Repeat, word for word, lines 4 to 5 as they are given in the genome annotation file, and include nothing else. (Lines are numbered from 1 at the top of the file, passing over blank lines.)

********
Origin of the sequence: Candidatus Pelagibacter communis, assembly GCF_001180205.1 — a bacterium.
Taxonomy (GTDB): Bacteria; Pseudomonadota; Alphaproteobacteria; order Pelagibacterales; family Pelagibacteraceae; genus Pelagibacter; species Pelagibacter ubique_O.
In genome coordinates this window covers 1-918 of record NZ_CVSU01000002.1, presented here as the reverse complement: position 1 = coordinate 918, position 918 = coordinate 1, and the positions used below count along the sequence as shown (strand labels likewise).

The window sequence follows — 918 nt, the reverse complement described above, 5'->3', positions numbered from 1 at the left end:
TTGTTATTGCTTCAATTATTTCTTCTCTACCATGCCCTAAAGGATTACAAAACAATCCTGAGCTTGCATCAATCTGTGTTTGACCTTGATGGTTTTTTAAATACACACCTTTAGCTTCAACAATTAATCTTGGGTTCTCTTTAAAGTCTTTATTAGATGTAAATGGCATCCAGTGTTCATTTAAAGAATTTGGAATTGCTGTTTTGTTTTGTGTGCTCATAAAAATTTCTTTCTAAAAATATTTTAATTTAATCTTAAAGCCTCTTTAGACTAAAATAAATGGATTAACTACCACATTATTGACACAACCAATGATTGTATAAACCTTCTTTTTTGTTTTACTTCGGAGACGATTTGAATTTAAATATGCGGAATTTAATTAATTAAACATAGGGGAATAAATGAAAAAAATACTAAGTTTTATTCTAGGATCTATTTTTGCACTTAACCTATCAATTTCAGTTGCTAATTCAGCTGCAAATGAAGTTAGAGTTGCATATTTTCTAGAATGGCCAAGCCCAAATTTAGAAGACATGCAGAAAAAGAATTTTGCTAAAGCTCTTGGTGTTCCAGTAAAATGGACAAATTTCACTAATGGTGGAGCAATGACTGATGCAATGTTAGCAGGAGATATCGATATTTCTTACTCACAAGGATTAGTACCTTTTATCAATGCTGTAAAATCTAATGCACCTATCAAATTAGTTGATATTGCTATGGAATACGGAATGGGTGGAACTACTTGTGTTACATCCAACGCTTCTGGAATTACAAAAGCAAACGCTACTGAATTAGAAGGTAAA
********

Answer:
The window sequence follows — 918 nt, the reverse complement described above, 5'->3', positions numbered from 1 at the left end:
TTGTTATTGCTTCAATTATTTCTTCTCTACCATGCCCTAAAGGATTACAAAACAATCCTGAGCTTGCATCAATCTGTGTTTGACCTTGATGGTTTTTTAAATACACACCTTTAGCTTCAACAATTAATCTTGGGTTCTCTTTAAAGTCTTTATTAGATGTAAATGGCATCCAGTGTTCATTTAAAGAATTTGGAATTGCTGTTTTGTTTTGTGTGCTCATAAAAATTTCTTTCTAAAAATATTTTAATTTAATCTTAAAGCCTCTTTAGACTAAAATAAATGGATTAACTACCACATTATTGACACAACCAATGATTGTATAAACCTTCTTTTTTGTTTTACTTCGGAGACGATTTGAATTTAAATATGCGGAATTTAATTAATTAAACATAGGGGAATAAATGAAAAAAATACTAAGTTTTATTCTAGGATCTATTTTTGCACTTAACCTATCAATTTCAGTTGCTAATTCAGCTGCAAATGAAGTTAGAGTTGCATATTTTCTAGAATGGCCAAGCCCAAATTTAGAAGACATGCAGAAAAAGAATTTTGCTAAAGCTCTTGGTGTTCCAGTAAAATGGACAAATTTCACTAATGGTGGAGCAATGACTGATGCAATGTTAGCAGGAGATATCGATATTTCTTACTCACAAGGATTAGTACCTTTTATCAATGCTGTAAAATCTAATGCACCTATCAAATTAGTTGATATTGCTATGGAATACGGAATGGGTGGAACTACTTGTGTTACATCCAACGCTTCTGGAATTACAAAAGCAAACGCTACTGAATTAGAAGGTAAA